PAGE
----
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Tesla


Controlled, alert, and seemingly game for anything, Ethan Hawke has become one of the most reliable presences in movies. Unfortunately, director Michael Almereyda’s risk-taking historical drama “Tesla,” about inventor Nikola Tesla, never quite adds up in the way one might wish. And it inadvertently puts Hawke in the position of having to carry a film that’s more of a series of half-formed notions, some intriguing, others ill-advised, and a few verging perilously close to cute. 

Throughout most of the movie, Tesla is stuck either reacting to other, more lively characters (including Kyle MacLachlan, radiating authority and self-regard as inventor Thomas Edison), fretting about his own approach to generating and harnessing electricity, and putting his important relationships on the back burner. It’s tough to say what this film’s version of Tesla is all about, in any sense, because it’s more interested in digressions that feel like something that would make better sense in an underground theater production. 

Tesla’s main squeeze Anne (Eve Hewson of “The Knick”), the daughter of financier J. Pierpont Morgan, narrates the story, and serves as the anchor point for Almereyda’s self-aware asides. At one point she opens an Apple laptop computer and tells us that Tesla, for all his brilliance, returns half as many Google search results as Edison, and that there are only a handful of photos of Tesla in existence. An early scene of Tesla pushing back against Edison’s cheerful arrogance ends with the two men jabbing ice cream cones into each other’s clothes and faces. Ann cuts the moment short to inform us that it’s unlikely that anything like that ever happened. Then we watch an “accurate” replay of the scene, which wasn’t all that interesting until the ice cream fight began.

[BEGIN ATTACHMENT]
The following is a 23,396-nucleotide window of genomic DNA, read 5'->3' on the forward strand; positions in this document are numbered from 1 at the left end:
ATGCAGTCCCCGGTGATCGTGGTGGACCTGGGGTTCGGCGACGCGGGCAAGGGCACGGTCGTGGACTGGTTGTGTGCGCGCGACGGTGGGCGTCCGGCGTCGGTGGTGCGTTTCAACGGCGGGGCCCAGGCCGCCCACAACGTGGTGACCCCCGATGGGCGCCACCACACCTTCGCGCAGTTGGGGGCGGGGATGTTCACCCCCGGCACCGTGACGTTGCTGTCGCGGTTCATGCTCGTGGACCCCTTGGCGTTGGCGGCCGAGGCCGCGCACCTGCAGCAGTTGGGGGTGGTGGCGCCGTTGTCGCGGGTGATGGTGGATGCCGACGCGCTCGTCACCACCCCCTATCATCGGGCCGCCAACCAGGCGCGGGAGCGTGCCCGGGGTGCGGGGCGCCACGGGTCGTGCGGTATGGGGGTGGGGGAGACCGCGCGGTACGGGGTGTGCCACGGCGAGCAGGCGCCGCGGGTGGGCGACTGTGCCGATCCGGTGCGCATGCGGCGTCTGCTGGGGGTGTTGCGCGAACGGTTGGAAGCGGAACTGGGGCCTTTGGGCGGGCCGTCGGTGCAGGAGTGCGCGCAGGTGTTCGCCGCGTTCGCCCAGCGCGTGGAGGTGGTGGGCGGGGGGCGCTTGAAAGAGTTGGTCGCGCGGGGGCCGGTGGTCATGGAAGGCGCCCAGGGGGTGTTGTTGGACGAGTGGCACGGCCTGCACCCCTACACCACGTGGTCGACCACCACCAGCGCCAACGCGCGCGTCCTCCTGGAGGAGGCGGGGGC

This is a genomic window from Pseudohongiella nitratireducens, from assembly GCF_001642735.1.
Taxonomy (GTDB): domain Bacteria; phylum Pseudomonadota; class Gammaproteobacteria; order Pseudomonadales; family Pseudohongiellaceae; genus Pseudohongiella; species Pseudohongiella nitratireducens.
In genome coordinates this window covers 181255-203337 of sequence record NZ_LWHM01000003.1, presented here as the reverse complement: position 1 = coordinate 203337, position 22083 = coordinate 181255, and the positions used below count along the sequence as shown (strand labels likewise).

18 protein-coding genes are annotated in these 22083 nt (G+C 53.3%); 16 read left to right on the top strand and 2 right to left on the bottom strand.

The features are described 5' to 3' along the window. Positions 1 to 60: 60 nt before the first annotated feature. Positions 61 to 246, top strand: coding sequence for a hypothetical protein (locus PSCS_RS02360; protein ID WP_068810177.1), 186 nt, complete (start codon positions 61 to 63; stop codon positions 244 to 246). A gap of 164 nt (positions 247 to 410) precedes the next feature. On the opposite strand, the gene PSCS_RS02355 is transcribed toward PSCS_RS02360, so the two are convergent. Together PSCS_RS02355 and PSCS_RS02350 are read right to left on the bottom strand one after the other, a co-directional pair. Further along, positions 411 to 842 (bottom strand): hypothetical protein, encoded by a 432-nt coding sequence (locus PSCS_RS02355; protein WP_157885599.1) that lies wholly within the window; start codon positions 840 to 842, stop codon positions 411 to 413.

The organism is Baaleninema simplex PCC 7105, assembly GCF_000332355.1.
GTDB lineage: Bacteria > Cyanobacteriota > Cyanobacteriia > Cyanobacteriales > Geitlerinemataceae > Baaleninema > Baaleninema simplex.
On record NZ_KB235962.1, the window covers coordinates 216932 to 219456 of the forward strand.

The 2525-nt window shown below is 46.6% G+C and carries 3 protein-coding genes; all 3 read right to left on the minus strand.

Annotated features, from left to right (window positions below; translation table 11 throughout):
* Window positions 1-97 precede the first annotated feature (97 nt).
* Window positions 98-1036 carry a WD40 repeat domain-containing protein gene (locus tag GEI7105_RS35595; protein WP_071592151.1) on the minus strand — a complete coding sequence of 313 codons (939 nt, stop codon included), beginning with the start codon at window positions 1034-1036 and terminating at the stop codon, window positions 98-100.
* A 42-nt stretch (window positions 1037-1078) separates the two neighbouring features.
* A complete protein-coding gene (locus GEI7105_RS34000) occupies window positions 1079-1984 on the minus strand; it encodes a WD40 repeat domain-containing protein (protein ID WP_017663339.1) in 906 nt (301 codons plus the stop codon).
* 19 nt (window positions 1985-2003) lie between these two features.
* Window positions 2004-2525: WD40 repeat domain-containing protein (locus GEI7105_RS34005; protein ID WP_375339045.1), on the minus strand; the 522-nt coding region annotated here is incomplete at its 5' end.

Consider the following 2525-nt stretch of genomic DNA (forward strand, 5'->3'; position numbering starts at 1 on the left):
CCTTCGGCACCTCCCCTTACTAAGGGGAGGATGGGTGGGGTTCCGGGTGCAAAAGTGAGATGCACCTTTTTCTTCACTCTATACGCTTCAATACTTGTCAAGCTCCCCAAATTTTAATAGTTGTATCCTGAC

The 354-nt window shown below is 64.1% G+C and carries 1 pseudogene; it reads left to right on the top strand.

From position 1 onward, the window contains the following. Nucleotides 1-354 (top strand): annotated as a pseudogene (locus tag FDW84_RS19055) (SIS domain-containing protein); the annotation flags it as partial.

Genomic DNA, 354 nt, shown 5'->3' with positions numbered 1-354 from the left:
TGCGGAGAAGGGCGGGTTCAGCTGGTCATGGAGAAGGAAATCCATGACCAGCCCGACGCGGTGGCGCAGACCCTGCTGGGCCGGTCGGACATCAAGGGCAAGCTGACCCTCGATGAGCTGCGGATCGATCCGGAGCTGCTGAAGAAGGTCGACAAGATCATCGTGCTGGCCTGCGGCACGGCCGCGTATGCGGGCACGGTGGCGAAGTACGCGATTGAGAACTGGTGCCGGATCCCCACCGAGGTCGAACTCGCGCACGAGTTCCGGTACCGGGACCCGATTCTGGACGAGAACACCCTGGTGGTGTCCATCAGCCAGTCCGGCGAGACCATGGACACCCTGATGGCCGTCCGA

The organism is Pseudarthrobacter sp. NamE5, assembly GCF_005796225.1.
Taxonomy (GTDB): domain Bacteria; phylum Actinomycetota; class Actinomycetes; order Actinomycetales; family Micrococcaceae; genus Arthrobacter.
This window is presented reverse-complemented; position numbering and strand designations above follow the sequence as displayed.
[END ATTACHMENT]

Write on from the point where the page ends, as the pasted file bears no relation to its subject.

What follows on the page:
How can a viewer become intellectually and emotionally invested in a story that has human question mark at its center? Other biographical dramas have mostly solved the problem, notably “Lawrence of Arabia,” but it’s not easy, especially on a low budget. And this one doesn’t do itself any favors by concentrating on flourishes and marginalia and the question of how it’s even possible to know a historical personage, especially one who didn’t leave as much of a biographical paper trail as some of his contemporaries. 

“Tesla” is worth seeing for obsessives who want to watch anything Hawke does, or who are fascinated by unconventional approaches to storytelling in the time of Edison. The supporting cast is aces; the standout is Jim Gaffigan as George Westinghouse, pumping so much life into his character that you wouldn’t be surprised if he opened his mouth and started singing Gilbert and Sullivan. 

Almereyda is a great and still largely unsung American filmmaker, distinguished by his determination to take risks in both style and content. His 2000 modern-dress version of “Hamlet,” starring Hawke as Shakepeare’s prince, might be his masterpiece, though it’s hard to choose from a filmography that includes gems like the vampire film “Nadja” (with Peter Fonda as Van Helsing, partly shot with a toy Pixelvision video camera) and 2017’s unique science fiction drama “Marjorie Prime.” But this one doesn’t rank with his best. 

There’s a subcategory of biography with a message that might be summed up as, “How can anybody know anybody from another time period? Biography is just speculation anyway.” Whether a film in that vein fails or succeeds depends on more than craft and invention. It’s a mysterious thing. There’s magic involved. For whatever reason, “Tesla” is short on magic. It’s a film about electricity and light that never fully illuminates its main character, and there are long stretches when it feels more like a dramatized series of notes for a movie than a movie.



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